After seeing quick muscle gains the first few months of working out, you’ll inevitably hit a plateau. This happens to everyone and should be expected, since your first gains come as you establish your neuromuscular connections and learn how to perform exercises the right way. This doesn’t mean you need to drastically alter your workout or diet—but should make some changes to get over the hump, so your body can start building more muscle.
Jeff Cavaliere, C.S.C.S., creator of Athlean-X, recently posted a video detailing seven reasons why you might hit a training plateau and struggle to gain strength and muscle, along with ways to jumpstart that muscle growth again. “Strength gains are harder to come back as you get more experience, but that doesn’t mean you should stop chasing them,” he says.
According to Cavaliere, the first reason you might plateau is because you stopped pursuing strength gains. “In good form, you still want to try to progressively overload.” When you started working out, you were likely adding 25 pound plates to your bench every week. Just because you can’t add that much weight that doesn’t mean you should stop adding weight altogether. “Don’t discredit the value of a 2.5 pound plate,” he says. “It can provide that necessary impetus to get over the hump and to get those gains kickstarted again.”
The second reason you’re struggling to maintain gains is because “strength became your only focus.” Cavaliere continues, “You have to train for hypertrophy. You have to train for conditioning. You have to train for these other elements.” He notes that whatever you decide to do, make sure it’s a plan where everything goes together—not random exercises you put together without reason.
The third reason your gains have stopped may have to do with your diet. Your nutrition needs to change over time. Even if you’re eating perfectly clean, you may need to up the amount of protein and calories you eat daily to sustain your new muscle growth. “There always has to be some form of adjustment period made to your nutrition if you want to continue to make those gains,” he says.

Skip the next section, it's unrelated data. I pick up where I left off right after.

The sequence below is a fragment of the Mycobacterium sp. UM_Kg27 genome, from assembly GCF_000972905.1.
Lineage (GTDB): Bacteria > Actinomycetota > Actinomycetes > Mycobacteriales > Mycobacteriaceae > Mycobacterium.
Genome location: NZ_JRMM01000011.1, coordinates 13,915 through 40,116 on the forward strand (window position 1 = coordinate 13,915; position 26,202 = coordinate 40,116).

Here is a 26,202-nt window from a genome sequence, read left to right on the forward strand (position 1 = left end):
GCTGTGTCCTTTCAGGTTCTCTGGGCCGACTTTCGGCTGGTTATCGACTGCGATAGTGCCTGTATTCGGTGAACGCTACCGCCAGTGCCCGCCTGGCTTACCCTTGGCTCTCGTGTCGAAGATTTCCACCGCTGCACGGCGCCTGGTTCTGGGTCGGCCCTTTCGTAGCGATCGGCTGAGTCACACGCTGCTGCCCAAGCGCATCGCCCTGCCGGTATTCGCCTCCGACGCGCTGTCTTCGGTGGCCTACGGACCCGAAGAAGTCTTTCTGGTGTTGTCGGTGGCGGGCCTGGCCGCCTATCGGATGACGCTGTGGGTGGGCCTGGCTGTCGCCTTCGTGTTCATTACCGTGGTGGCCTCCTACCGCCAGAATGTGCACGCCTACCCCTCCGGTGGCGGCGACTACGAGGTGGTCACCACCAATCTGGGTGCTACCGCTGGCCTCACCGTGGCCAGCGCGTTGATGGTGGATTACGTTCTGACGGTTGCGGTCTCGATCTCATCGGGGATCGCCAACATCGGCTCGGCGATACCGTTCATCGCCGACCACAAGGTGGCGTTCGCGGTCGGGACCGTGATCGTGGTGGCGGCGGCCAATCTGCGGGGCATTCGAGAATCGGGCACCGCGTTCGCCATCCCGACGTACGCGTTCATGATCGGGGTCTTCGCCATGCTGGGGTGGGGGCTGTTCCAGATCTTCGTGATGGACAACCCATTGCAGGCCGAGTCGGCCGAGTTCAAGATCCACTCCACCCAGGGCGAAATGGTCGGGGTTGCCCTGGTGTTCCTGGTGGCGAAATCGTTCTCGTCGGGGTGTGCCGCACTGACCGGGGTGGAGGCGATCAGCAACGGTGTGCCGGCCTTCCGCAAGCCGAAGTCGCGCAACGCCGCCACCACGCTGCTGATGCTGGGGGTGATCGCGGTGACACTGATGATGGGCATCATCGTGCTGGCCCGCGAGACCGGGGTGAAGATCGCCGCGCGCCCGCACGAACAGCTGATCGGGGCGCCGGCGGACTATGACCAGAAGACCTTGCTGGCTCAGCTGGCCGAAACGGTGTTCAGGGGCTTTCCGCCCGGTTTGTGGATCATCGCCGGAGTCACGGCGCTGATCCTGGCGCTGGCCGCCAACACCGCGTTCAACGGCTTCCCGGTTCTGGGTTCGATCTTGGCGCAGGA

Reason four has to do with the quality and length of your sleep. “We know that the amount of good quality sleep is really correlated directly with the amount of gains that you can make at the gym.” For most people, if you’re not getting enough quality sleep, your body won’t be able to rest, recover, and build muscle.
Reason five has more to do with how you view your progress and what you want from your workouts. Cavaliere wants you to “check your expectations.” Your gains are going to slow down, and that’s normal. If you’re under the impression that after a year of working out, you’re going to make the same gains you made the first month of working out, then you are seriously misinformed and need to change your expectations.
Reason six is that you’re just not training hard enough. “The best way to gain muscle is to increase your effort level every single time—to push as if it’s the only set you’re going to do and force your body into new growth,” he says.
The final reason you might not be seeing gains is because you’ve overlooked the value of mind-muscle connected training. “Have you focused on what you’re doing in the exercises that you’re performing?” Cavaliere asks. “Have you tried to focus on the quality of every contraction?” This will cause fewer reps and less weight, but that’s okay. That’s actually good, and the strategy will be one thing to help you break your plateau.
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